Medical-Surgical Nursing Bullets Part 2 nclex nursing
This nclex nursing is related to medical-surgical nursing subject to liver disease, trauma, aspirin, electrolyte imbalances, immunization, lung aspiration, and brain damage.
Parenteral administration of heparin sodium is contraindicated in patients with renal or liver disease, GI bleeding, or recent surgery or trauma; in pregnant patients; and in women older than age 60.
Drugs that potentiate the effects of anticoagulants include aspirin, chloral hydrate, glucagon, anabolic steroids, and chloramphenicol.
For a burn patient, care priorities include maintaining a patent airway, preventing or correcting fluid and electrolyte imbalances, controlling pain, and preventing infection.
Elastic stockings should be worn on both legs.
Active immunization is the formation of antibodies within the body in response to vaccination or exposure to disease.
Passive immunization is the administration of antibodies that were performed outside the body.
A patient who is receiving digoxin (Lanoxin) shouldn’t receive a calcium preparation because of the increased risk of digoxin toxicity. Concomitant use may affect cardiac contractility and cause arrhythmias.
Intermittent positive-pressure breathing is inflation of the lung during inspiration with compressed air or oxygen. The goal of this inflation is to stay the lung open.
Wristdrop is caused by paralysis of the extensor muscles in the forearm and hand.
Footdrop results from excessive plantar flexion and is usually a complication of prolonged bed rest.
A patient who has gonorrhea may be treated with penicillin and probenecid (Benemid). Probenecid delays the excretion of penicillin and keeps this antibiotic within the body longer.
In patients who have glucose-6-phosphate dehydrogenase (G6PD) deficiency, the red blood cells can’t metabolize adequate amounts of glucose, and hemolysis occurs.
On-call medication is a medication that should be ready for immediate administration when the call to administer it’s received.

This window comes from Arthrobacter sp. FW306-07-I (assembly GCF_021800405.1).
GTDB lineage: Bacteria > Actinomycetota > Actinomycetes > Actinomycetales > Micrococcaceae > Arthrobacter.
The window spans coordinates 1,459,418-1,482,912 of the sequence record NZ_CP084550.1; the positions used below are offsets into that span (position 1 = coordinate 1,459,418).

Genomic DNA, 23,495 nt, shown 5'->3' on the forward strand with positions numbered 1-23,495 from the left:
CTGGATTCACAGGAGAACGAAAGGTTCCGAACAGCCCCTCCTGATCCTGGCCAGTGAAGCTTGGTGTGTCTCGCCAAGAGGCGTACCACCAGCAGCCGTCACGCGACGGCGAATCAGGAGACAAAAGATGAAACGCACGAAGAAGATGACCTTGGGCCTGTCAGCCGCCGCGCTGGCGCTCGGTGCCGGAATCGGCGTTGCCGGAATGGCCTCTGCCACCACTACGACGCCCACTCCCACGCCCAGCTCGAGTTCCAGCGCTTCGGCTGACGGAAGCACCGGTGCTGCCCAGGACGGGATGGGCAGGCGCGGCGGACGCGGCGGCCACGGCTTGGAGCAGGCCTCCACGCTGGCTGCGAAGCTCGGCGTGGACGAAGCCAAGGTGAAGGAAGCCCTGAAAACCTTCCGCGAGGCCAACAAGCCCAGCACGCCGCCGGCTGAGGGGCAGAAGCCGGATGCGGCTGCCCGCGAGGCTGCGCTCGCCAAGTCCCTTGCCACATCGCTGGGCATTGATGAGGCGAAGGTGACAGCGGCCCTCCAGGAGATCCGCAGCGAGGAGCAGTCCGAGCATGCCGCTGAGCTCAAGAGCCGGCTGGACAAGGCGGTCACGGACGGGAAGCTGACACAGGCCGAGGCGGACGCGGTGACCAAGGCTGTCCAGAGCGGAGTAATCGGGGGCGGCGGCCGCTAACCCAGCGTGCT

If gagging, nausea, or vomiting occurs when an airway is removed, the nurse should place the patient in a lateral position with the upper arm supported on a pillow.
When a postoperative patient arrives in the recovery room, the nurse should position the patient on his side or with his head turned to the side and the chin extended.
In the immediate postoperative period, the nurse should report a respiratory rate greater than 30, temperature greater than 100° F (37.8° C) or below 97° F (36.1° C), or a big drop by vital sign or rise in pulse from the baseline.
Irreversible brain damage may occur if the central nervous system is deprived of oxygen for more than 4 minutes.
A patient with acute renal failure should obtain a high-calorie diet that’s low in protein as well as potassium and sodium.
Addison’s disease is characterized by fatigue, anemia, weight loss, and bronze skin pigmentation without cortisol replacement therapy, it’s usually fatal.
Glaucoma is managed conservatively with beta-adrenergic blockers like timolol (Timoptic), which lowering sympathetic impulses that constrict the pupils.
When a patient is receiving heparin the nurse should observe the partial thromboplastin time.
Incontinence and urinary frequency can occur after catheter removal. Incontinence may be manifested as dribbling.
The primary sign of Hodgkin’s disease is painless, superficial lymphadenopathy, typically found under one arm or on one side of the neck within the cervical chain.
To differentiate true cyanosis from the deposition of certain pigments, the nurse should press the heal the discolored area. Cyanotic skin blanches, but pigmented skin doesn’t.
A patient who features a peptic ulcer is presumably to report pain during or shortly after eating.
The broaden pulse pressure is a sign of increasing intracranial pressure. The vital sign may rise from 120/80 to 160/60 torr. The difference between systolic and diastolic blood pressure
In a burn victim, a primary goal of wound care is to fend off contamination by microorganisms.
Patient who has had hip nailing, the nurse places trochanter rolls from the knee to the ankle of the affected leg to prevent external rotation.
Severe hip pain after the installing of a hip prosthesis indicates dislodgment. If this happens, before calling the physician, the nurse should assess the patient for shortening of the leg, external rotation, and absence of reflexes.
The maximum amount as 75% of renal function is lost before blood urea nitrogen and serum creatinine levels rise above normal.
When compensatory efforts are present in acid-base equilibrium, the partial pressure of arterial CO2 (PaCO2) and bicarbonate (HCO3–) always point within the same direction.